The human brain is one of the most complex systems on earth. The intricate network of neurons and the labyrinth of connections also make it a particularly difficult feat for scientists to study.
In a recent study, Yale scientists have developed a new method to visualize the development of the brain of a worm, Caenorhabditis elegans.
C. elegans is a common type of roundworm that has key molecular and genetic characteristics similar to human biology.
In collaboration with computational and microscopy scientists, scientists developed novel network algorithms and imaging technologies to examine a complex network of interconnected neurons in living C. elegans.
Mark Moyle, an associate research scientist in neuroscience at Yale School of Medicine and first author of the study, said, “Before we were able to study single cells or small groups of cells, in the context of the living C. elegans, and for relatively short periods. It has been a breathtaking experience to now be able to watch development unfold for hours, across the entire brain of the organism, and visualize this highly orchestrated dance.”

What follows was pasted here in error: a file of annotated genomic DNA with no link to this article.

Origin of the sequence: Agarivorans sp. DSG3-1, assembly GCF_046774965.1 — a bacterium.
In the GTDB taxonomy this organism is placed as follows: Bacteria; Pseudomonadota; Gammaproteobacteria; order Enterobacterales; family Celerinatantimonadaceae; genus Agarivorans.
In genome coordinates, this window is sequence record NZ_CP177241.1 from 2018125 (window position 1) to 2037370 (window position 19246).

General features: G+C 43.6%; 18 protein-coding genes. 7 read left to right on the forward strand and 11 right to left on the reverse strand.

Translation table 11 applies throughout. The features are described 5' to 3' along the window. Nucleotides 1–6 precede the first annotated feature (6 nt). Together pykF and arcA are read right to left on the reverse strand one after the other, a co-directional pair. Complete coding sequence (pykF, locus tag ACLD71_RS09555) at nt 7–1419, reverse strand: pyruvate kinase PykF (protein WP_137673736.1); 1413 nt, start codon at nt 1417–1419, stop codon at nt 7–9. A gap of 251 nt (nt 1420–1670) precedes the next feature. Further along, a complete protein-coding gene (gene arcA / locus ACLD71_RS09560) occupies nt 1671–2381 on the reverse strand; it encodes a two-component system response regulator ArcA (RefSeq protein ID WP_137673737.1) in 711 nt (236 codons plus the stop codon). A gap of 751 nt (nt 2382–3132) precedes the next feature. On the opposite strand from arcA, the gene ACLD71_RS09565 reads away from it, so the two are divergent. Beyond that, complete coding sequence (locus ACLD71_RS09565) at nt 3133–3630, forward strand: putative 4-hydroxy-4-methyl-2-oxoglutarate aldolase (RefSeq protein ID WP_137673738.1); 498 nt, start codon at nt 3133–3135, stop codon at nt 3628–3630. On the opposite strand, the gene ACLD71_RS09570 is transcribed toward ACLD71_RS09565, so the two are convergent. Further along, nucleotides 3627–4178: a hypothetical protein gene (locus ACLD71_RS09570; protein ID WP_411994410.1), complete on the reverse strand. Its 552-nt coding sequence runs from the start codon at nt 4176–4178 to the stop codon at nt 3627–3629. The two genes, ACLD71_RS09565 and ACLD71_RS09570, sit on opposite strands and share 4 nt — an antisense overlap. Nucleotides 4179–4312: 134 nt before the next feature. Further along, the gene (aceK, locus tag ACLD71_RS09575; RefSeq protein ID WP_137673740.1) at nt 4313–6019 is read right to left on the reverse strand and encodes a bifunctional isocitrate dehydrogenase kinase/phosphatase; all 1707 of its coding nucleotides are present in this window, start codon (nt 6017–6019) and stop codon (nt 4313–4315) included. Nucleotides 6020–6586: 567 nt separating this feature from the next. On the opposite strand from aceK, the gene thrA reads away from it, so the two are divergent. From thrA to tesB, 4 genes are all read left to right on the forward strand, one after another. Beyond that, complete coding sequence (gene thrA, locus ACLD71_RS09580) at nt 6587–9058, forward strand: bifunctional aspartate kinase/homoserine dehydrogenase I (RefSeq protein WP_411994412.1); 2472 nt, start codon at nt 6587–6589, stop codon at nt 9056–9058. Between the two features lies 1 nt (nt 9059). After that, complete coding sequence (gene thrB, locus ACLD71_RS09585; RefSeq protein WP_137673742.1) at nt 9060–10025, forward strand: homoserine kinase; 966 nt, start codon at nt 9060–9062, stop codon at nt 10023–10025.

Scientists found that interconnected neurons, thickly packed into neuropils, are coordinated to sort signals that direct numerous functions and behaviors in the organisms. The study details architectural principles in the neuropil structure that decides how functional brain circuits are created and amassed.
Scientists found that neuronal processes and connections in the worm’s brain are organized into layers, each containing modular components of functional circuits linked to distinct behaviors. They then used high-resolution light-sheet microscopy to track single cells throughout the organism’s development, providing insights into how these cells help choreograph the brain’s assembly.
The corresponding author Daniel Colón-Ramos said, “When you see the architecture, you realize that all this knowledge that was out there about the animal’s behaviors has a home in the structure of the brain.”
The work results from a decade-long collaboration between the labs of Colón-Ramos and Smita Krishnaswamy of Yale; Hari Shroff of the National Institutes of Health; Zhirong Bao of the Sloan Kettering Institute; and William A. Mohler of the University of Connecticut Health Center. The Colón-Ramos, Shroff, Bao, and Mohler labs are part of the consortium WormGUIDES.
Moyle, M.W., Barnes, K.M., Kuchroo, M. et al. Structural and developmental principles of neuropil assembly in C. elegans. Nature (2021). DOI: 10.1038/s41586-020-03169-5